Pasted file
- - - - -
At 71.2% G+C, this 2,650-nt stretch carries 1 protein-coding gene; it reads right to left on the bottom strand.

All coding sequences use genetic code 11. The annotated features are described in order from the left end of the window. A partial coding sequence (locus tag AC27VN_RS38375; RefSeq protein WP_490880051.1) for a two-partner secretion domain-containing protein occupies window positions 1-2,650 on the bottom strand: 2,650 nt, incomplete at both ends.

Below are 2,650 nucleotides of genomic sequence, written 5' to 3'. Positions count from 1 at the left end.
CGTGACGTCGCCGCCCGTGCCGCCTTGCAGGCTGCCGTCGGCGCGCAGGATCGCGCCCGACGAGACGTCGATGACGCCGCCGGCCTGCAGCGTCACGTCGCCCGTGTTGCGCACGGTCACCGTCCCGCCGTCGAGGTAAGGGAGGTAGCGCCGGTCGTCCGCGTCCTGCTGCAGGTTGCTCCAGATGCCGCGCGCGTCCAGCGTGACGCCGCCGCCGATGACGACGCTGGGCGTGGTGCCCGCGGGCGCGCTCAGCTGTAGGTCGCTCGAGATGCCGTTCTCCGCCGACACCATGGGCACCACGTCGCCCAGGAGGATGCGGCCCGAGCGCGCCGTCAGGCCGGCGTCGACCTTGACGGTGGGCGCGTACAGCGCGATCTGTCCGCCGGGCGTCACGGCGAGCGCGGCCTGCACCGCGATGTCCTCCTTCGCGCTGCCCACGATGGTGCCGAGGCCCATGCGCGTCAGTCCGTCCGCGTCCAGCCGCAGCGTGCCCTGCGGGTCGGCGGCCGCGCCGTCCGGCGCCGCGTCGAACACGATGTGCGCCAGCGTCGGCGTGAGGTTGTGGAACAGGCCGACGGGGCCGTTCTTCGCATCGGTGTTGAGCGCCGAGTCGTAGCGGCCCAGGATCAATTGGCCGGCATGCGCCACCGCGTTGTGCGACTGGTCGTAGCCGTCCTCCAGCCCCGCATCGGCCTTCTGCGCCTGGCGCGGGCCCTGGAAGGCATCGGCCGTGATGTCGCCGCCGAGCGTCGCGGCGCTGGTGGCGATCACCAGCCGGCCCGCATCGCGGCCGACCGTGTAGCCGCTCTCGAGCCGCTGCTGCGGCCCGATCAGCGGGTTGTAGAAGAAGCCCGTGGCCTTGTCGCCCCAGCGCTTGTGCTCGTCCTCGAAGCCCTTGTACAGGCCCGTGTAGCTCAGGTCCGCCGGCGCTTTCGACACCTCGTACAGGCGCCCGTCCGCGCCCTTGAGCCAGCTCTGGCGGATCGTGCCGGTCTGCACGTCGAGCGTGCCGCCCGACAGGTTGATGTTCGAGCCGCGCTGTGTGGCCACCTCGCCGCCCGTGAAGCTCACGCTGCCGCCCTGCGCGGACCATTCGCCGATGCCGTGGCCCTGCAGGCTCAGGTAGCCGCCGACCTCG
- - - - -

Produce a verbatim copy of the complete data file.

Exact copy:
At 71.2% G+C, this 2,650-nt stretch carries 1 protein-coding gene; it reads right to left on the bottom strand.

All coding sequences use genetic code 11. The annotated features are described in order from the left end of the window. A partial coding sequence (locus tag AC27VN_RS38375; RefSeq protein WP_490880051.1) for a two-partner secretion domain-containing protein occupies window positions 1-2,650 on the bottom strand: 2,650 nt, incomplete at both ends.

Below are 2,650 nucleotides of genomic sequence, written 5' to 3'. Positions count from 1 at the left end.
CGTGACGTCGCCGCCCGTGCCGCCTTGCAGGCTGCCGTCGGCGCGCAGGATCGCGCCCGACGAGACGTCGATGACGCCGCCGGCCTGCAGCGTCACGTCGCCCGTGTTGCGCACGGTCACCGTCCCGCCGTCGAGGTAAGGGAGGTAGCGCCGGTCGTCCGCGTCCTGCTGCAGGTTGCTCCAGATGCCGCGCGCGTCCAGCGTGACGCCGCCGCCGATGACGACGCTGGGCGTGGTGCCCGCGGGCGCGCTCAGCTGTAGGTCGCTCGAGATGCCGTTCTCCGCCGACACCATGGGCACCACGTCGCCCAGGAGGATGCGGCCCGAGCGCGCCGTCAGGCCGGCGTCGACCTTGACGGTGGGCGCGTACAGCGCGATCTGTCCGCCGGGCGTCACGGCGAGCGCGGCCTGCACCGCGATGTCCTCCTTCGCGCTGCCCACGATGGTGCCGAGGCCCATGCGCGTCAGTCCGTCCGCGTCCAGCCGCAGCGTGCCCTGCGGGTCGGCGGCCGCGCCGTCCGGCGCCGCGTCGAACACGATGTGCGCCAGCGTCGGCGTGAGGTTGTGGAACAGGCCGACGGGGCCGTTCTTCGCATCGGTGTTGAGCGCCGAGTCGTAGCGGCCCAGGATCAATTGGCCGGCATGCGCCACCGCGTTGTGCGACTGGTCGTAGCCGTCCTCCAGCCCCGCATCGGCCTTCTGCGCCTGGCGCGGGCCCTGGAAGGCATCGGCCGTGATGTCGCCGCCGAGCGTCGCGGCGCTGGTGGCGATCACCAGCCGGCCCGCATCGCGGCCGACCGTGTAGCCGCTCTCGAGCCGCTGCTGCGGCCCGATCAGCGGGTTGTAGAAGAAGCCCGTGGCCTTGTCGCCCCAGCGCTTGTGCTCGTCCTCGAAGCCCTTGTACAGGCCCGTGTAGCTCAGGTCCGCCGGCGCTTTCGACACCTCGTACAGGCGCCCGTCCGCGCCCTTGAGCCAGCTCTGGCGGATCGTGCCGGTCTGCACGTCGAGCGTGCCGCCCGACAGGTTGATGTTCGAGCCGCGCTGTGTGGCCACCTCGCCGCCCGTGAAGCTCACGCTGCCGCCCTGCGCGGACCATTCGCCGATGCCGTGGCCCTGCAGGCTCAGGTAGCCGCCGACCTCG